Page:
But Roberts still said it. He called the individual mandate a tax, something the Administration itself denied, and, thus, saved glib, clever Barry, the man who had become president of Harvard Law Review without ever having authored a single article, from his own slapdash approach to one of his own "signature" achievements.

It is important to understand this. Roberts did not function as a judge. He functioned as a sort of super-President, the President's wise and understanding dad, saving the young whippersnapper from his own sloppiness.

He did so again today. Yes, of course it is obvious that the intent of the act passed by Congress was that people would buy insurance through public exchanges, even if states demurred.

Well, then, they should have freakin' *said so,* thank you.

But once again, glib, clever Barry couldn't be bothered with anything so tiresome as to actually draft a sound law. He perhaps expected the act to be hailed for no reason but that he had been the author and, as all right-thinking people know, he's just, well, so interesting and wonderful and everything.

And so, once again, it was up to Dad Roberts to save Barry from himself.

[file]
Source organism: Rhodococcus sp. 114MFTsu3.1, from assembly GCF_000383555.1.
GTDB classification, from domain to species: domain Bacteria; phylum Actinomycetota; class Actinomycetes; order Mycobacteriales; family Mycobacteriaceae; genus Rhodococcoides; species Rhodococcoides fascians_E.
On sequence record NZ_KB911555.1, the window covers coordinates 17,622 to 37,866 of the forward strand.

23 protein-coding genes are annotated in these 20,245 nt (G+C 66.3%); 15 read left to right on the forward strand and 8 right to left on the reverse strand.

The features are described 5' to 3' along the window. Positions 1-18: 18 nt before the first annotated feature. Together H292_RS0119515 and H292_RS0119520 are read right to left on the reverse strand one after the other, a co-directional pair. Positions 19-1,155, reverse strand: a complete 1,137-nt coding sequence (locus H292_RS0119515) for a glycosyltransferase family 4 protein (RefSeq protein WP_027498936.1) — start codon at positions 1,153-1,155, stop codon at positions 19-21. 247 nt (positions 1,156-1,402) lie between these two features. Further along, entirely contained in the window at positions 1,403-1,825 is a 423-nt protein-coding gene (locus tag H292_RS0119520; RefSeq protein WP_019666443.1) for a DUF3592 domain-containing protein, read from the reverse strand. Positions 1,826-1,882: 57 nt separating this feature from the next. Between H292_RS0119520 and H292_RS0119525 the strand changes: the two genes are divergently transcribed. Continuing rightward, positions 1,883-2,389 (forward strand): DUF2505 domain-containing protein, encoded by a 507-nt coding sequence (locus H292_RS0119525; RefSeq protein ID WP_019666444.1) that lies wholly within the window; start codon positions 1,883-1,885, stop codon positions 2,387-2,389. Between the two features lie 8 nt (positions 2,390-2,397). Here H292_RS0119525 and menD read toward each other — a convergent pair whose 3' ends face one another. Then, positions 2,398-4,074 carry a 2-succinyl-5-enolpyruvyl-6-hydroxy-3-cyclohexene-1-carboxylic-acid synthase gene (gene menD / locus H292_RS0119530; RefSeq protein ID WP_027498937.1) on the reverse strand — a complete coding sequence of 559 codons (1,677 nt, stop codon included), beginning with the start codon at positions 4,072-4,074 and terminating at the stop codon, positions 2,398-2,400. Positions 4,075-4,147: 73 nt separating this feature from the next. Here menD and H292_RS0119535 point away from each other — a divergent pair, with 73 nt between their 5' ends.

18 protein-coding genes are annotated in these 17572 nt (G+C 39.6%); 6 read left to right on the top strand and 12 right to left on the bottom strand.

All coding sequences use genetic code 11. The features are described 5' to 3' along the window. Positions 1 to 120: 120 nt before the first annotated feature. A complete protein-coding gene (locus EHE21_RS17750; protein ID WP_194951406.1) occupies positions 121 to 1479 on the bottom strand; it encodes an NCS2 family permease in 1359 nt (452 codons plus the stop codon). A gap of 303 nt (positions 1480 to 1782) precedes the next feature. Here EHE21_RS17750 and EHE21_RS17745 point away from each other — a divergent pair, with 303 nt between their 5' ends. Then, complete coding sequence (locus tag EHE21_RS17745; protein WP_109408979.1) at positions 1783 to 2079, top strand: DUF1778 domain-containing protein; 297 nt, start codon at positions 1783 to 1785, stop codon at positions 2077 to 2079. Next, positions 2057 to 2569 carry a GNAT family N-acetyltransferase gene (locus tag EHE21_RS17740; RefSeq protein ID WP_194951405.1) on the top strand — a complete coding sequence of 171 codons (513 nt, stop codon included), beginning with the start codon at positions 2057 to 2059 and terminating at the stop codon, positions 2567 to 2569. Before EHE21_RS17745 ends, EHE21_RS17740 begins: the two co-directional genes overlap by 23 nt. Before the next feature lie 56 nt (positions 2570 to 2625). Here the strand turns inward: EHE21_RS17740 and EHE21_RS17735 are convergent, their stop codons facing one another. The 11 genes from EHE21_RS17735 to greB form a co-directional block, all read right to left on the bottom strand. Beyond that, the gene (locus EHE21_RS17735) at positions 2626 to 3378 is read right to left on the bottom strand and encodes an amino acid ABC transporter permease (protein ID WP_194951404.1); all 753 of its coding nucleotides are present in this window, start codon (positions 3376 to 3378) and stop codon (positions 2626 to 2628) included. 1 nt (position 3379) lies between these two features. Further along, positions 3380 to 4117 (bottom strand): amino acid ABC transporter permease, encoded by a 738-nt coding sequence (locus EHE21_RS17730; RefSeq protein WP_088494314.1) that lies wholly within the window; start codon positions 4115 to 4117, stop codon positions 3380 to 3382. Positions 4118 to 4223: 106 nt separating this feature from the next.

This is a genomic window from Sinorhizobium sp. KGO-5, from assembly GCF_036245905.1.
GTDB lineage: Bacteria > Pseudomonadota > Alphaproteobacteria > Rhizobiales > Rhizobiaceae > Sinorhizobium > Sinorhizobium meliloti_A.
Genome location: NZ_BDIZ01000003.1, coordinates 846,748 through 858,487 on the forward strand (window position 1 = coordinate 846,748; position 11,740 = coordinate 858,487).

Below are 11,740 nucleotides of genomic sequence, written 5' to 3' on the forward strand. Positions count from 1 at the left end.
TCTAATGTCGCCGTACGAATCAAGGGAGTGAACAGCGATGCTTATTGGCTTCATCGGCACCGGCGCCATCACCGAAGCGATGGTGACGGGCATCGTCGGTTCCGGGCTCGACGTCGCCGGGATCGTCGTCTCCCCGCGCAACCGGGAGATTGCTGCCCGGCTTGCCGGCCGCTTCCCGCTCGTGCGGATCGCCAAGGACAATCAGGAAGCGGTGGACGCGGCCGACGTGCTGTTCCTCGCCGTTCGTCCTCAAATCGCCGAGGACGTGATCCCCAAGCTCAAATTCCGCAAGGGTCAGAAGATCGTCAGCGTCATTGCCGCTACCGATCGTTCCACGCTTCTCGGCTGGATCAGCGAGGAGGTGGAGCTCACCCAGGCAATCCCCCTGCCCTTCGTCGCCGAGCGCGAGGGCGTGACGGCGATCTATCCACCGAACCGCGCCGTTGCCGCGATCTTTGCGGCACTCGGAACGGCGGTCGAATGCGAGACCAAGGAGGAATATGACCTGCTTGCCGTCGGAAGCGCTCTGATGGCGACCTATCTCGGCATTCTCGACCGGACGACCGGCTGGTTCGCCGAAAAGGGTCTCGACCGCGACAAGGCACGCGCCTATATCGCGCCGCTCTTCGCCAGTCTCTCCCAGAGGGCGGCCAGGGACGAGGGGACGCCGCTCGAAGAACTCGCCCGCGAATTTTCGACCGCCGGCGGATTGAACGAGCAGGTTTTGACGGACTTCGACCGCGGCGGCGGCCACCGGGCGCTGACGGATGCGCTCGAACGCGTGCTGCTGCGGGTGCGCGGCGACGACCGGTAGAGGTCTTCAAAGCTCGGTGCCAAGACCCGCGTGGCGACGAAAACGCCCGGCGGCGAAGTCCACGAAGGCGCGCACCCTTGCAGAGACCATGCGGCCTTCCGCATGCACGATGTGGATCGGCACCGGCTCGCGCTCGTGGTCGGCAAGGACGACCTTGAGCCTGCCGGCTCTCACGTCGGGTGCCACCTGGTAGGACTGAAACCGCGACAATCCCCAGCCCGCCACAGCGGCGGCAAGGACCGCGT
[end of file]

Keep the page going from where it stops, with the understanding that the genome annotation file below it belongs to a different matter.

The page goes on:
A jurist would have written that while the intent of the law was clear and its salutary effect on public policy evident, the law *as drafted* was defective, and that it was unwise to decide legal questions based on deliberate, if well-intended, misreadings of the plain language of a sloppily worded statute. Remember, this wasn't some tortuous deliberation of the original intent of men 200-years dead, as to what they must have meant by the 2nd amendment; this was an easy issue in response to the carelessly worded text adopted only a few years ago by an immature man who takes a little too seriously the admonition of the Gospel to "be careful for nothing."

For Roberts to decide as he did showed a warm heart. For him to defend it on the grounds that he must "say what the law is" and "respect the legislature" is, under the circumstances, simply inane. Saying "what the law is" is precisely what the Roberts Court did *not* do; otherwise, the Affordable Care Act would be on its way, in redrafted form, back to face a hostile and wary Congress.